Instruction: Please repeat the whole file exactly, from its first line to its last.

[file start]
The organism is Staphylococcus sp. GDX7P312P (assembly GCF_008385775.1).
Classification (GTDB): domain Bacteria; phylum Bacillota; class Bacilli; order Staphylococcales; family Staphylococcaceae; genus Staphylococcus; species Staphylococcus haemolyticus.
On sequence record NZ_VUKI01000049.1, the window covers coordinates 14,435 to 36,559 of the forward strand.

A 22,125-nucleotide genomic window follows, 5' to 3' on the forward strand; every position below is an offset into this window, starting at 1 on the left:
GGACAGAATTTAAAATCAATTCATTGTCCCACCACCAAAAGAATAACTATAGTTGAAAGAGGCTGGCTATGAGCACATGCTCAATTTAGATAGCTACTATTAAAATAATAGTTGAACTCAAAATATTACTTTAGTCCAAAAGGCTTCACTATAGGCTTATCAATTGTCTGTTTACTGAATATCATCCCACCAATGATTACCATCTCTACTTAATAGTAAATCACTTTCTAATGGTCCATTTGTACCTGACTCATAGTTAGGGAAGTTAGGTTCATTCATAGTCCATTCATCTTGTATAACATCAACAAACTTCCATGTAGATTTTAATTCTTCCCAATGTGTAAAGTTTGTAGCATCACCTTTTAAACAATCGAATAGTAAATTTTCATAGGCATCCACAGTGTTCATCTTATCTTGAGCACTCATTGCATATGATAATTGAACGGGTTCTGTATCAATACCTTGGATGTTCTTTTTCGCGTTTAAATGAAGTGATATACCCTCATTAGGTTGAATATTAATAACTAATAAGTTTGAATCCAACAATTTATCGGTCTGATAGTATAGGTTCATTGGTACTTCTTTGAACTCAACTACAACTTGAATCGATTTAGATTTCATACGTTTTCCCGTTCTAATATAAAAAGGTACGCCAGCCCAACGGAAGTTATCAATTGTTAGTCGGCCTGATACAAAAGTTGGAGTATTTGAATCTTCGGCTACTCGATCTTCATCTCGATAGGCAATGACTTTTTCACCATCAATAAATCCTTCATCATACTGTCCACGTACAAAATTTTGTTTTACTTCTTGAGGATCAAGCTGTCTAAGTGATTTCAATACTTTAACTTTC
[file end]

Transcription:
The organism is Staphylococcus sp. GDX7P312P (assembly GCF_008385775.1).
Classification (GTDB): domain Bacteria; phylum Bacillota; class Bacilli; order Staphylococcales; family Staphylococcaceae; genus Staphylococcus; species Staphylococcus haemolyticus.
On sequence record NZ_VUKI01000049.1, the window covers coordinates 14,435 to 36,559 of the forward strand.

A 22,125-nucleotide genomic window follows, 5' to 3' on the forward strand; every position below is an offset into this window, starting at 1 on the left:
GGACAGAATTTAAAATCAATTCATTGTCCCACCACCAAAAGAATAACTATAGTTGAAAGAGGCTGGCTATGAGCACATGCTCAATTTAGATAGCTACTATTAAAATAATAGTTGAACTCAAAATATTACTTTAGTCCAAAAGGCTTCACTATAGGCTTATCAATTGTCTGTTTACTGAATATCATCCCACCAATGATTACCATCTCTACTTAATAGTAAATCACTTTCTAATGGTCCATTTGTACCTGACTCATAGTTAGGGAAGTTAGGTTCATTCATAGTCCATTCATCTTGTATAACATCAACAAACTTCCATGTAGATTTTAATTCTTCCCAATGTGTAAAGTTTGTAGCATCACCTTTTAAACAATCGAATAGTAAATTTTCATAGGCATCCACAGTGTTCATCTTATCTTGAGCACTCATTGCATATGATAATTGAACGGGTTCTGTATCAATACCTTGGATGTTCTTTTTCGCGTTTAAATGAAGTGATATACCCTCATTAGGTTGAATATTAATAACTAATAAGTTTGAATCCAACAATTTATCGGTCTGATAGTATAGGTTCATTGGTACTTCTTTGAACTCAACTACAACTTGAATCGATTTAGATTTCATACGTTTTCCCGTTCTAATATAAAAAGGTACGCCAGCCCAACGGAAGTTATCAATTGTTAGTCGGCCTGATACAAAAGTTGGAGTATTTGAATCTTCGGCTACTCGATCTTCATCTCGATAGGCAATGACTTTTTCACCATCAATAAATCCTTCATCATACTGTCCACGTACAAAATTTTGTTTTACTTCTTGAGGATCAAGCTGTCTAAGTGATTTCAATACTTTAACTTTC